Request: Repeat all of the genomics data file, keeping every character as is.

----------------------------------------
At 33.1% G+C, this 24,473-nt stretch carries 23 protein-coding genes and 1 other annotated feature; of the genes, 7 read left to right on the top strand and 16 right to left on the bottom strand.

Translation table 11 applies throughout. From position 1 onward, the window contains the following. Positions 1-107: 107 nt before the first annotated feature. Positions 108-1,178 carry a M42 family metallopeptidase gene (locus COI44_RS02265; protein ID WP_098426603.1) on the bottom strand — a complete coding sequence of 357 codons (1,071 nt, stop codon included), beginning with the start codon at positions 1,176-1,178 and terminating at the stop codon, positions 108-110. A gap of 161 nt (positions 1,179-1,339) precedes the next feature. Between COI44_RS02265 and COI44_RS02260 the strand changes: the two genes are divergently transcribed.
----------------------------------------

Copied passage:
At 33.1% G+C, this 24,473-nt stretch carries 23 protein-coding genes and 1 other annotated feature; of the genes, 7 read left to right on the top strand and 16 right to left on the bottom strand.

Translation table 11 applies throughout. From position 1 onward, the window contains the following. Positions 1-107: 107 nt before the first annotated feature. Positions 108-1,178 carry a M42 family metallopeptidase gene (locus COI44_RS02265; protein ID WP_098426603.1) on the bottom strand — a complete coding sequence of 357 codons (1,071 nt, stop codon included), beginning with the start codon at positions 1,176-1,178 and terminating at the stop codon, positions 108-110. A gap of 161 nt (positions 1,179-1,339) precedes the next feature. Between COI44_RS02265 and COI44_RS02260 the strand changes: the two genes are divergently transcribed.